House Shopping 101: Brick Behaving Badly
by Keith Tripp
Revised 2021. Text to 416 320 8863
We build houses with brick, yet brick and water don’t do well in our cold climate where the freeze-thaw phenomenon takes it toll. Why isn’t the brick on houses all falling apart? Water management and a bit of warmth are the key.
The best examples of brick failure can be found on garden walls and those proud entrances to pseudo-gated community subdivisions built in the 1980s, followed closely by chimneys built in the 1980s that didn’t meet common sense or even code requirements at that time. The failures are caused by lack of water management. In the photo of the wall, the brickwork has exploded from freeze-thaw action. Water enters at the top of the wall where fenceposts are embedded in the wall and flashings are inadequate or damaged. The parging efforts on the wall will have little benefit and may even reduce the ability of the brickwork to dry to the outside. The wall also fronts on to a parking lot meaning it will be exposed to snow and salt. The other factor is that this is a “cold” wall. It is not attached to a house that could provide a warming effect.
This 50-year-old brick veneer wall shows spalling caused in earlier days when the downspout was leaking against the wall. Brick veneer walls can tolerate some water because they can dry to the exterior, have an air space behind the brick and drainage capability through the weep holes. They also receive some warmth from heat loss through the house walls. However, concentrated and long-term water exposure will cause damage. Brick veneer damage is most commonly found where downspouts have been leaking, or close to ground level at the front of houses where snow and salt take their toll.
|This particularly severe failure on a brick veneer wall, about 40 years old, posed a bit of mystery as to the water source. There was a flat roof on the house. It appears the water has contacted the wall from the top down as if it had found its way in to the soffits. The brick also appears to be very susceptible to water damage. No specific water source was identified. It may have been related to roof leakage that had been repaired before the inspection.||
This townhouse is not that old, and the deterioration of the exterior veneer wall is caused by poor water management. The fancy design features have caused water to flow directly from the roof down the wall. Note that a strip of metal has been added to the roof in an attempt to divert water. Repair to brick at this height and location ( over a City sidewalk) could be very expensive.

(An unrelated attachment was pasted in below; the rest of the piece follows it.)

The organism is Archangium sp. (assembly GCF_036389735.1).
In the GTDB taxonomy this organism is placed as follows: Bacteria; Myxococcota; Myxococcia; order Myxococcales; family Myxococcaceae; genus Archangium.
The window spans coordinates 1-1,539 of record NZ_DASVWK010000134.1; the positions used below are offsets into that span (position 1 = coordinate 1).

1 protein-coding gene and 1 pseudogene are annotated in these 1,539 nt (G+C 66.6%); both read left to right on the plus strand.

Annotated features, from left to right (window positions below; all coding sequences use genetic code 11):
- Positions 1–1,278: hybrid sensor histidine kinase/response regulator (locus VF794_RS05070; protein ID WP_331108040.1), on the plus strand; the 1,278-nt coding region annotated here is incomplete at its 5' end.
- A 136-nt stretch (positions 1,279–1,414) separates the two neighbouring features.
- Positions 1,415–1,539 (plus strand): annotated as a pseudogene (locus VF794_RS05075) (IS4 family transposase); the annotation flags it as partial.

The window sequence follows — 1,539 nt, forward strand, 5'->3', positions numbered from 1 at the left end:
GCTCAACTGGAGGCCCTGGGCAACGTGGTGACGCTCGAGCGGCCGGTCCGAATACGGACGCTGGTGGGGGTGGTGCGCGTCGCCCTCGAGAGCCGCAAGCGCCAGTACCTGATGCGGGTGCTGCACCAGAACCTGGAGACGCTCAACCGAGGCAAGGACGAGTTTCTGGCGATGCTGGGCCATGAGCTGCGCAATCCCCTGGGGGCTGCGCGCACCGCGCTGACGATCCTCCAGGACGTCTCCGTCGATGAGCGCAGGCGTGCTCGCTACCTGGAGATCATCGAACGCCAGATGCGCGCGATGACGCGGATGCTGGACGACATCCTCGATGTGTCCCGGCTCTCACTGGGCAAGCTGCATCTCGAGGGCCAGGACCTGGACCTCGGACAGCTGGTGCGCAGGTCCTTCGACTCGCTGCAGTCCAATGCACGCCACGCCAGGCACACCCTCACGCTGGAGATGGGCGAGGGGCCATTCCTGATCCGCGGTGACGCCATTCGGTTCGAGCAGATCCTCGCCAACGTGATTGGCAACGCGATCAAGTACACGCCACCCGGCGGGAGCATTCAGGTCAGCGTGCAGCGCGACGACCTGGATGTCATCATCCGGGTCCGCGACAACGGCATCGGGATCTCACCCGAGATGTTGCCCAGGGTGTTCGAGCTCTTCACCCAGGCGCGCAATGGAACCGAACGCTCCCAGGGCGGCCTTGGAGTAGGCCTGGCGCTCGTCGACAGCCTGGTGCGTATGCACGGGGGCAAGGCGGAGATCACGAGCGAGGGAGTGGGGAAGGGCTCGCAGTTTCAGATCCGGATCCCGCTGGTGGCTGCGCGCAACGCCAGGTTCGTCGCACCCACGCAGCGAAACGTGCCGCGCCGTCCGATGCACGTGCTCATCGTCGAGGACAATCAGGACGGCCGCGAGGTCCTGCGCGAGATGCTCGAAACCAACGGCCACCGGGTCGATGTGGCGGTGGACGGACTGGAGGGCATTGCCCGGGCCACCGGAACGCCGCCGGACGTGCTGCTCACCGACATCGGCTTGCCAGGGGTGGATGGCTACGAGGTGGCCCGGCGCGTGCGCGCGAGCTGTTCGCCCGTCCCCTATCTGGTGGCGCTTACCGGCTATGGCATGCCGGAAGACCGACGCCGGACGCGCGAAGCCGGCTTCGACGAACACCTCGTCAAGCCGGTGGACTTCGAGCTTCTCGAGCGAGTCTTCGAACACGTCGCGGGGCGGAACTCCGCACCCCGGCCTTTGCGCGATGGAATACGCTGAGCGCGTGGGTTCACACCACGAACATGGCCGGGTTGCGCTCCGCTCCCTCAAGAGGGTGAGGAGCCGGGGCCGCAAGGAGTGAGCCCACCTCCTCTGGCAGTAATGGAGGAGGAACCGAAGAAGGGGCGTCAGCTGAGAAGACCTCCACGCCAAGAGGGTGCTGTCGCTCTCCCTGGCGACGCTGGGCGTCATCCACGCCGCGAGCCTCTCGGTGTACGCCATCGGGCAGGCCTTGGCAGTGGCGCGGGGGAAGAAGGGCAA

This Oakville chimney is disintegrated at an early age of 27 years, and soon will be at risk of collapse. It was built without good practices that have been understood for many years, and probably did not even meet the code requirements at time of construction. It has no chimney cap and drip-edge to shed water away from the brick. To make things worse the brick is corbelled, creating ledges to catch the water. These failed chimneys are a common find on 1980s houses across the GTA. Longevity of masonry chimneys depends on design and characteristics of the brick. Some formulations of brick fail quickly. Often chimneys built in the 1960s and 1970s will outlast chimneys built in the 1980s onwards.
This triumvirate of Oakville chimneys are all destined to early failure because of poor construction practices.
There are two house shopping tips buried in this rubble:
1) The chimneys are a good example of why you should still worry if you have purchased a new home and the builder is telling you “Don’t worry, everything has been inspected and approved by the City”.
2) If buying a 1980s house with a masonry chimney: look up and expect the chimney to be in worse shape than found on houses built in the 1950s and 1960s.
|This early 80s chimney also is not doing well. Even though it has a concrete chimney cap, it is not effectively diverting water away from the surface of the brick, and this brick appears to be particularly susceptible to freeze-thaw damage. An expensive repair. The most viable long-term plan often is to remove the chimney, ideally to below the existing roof level so it can disappear completely without any remaining protrusion through the roof. This eliminates any flashings or other sources of leakage. Timing of the work will be impacted by age of the HVAC system and age of the existing roof covering. The new furnace and/or water heater will vent through the wall and requires no chimney.||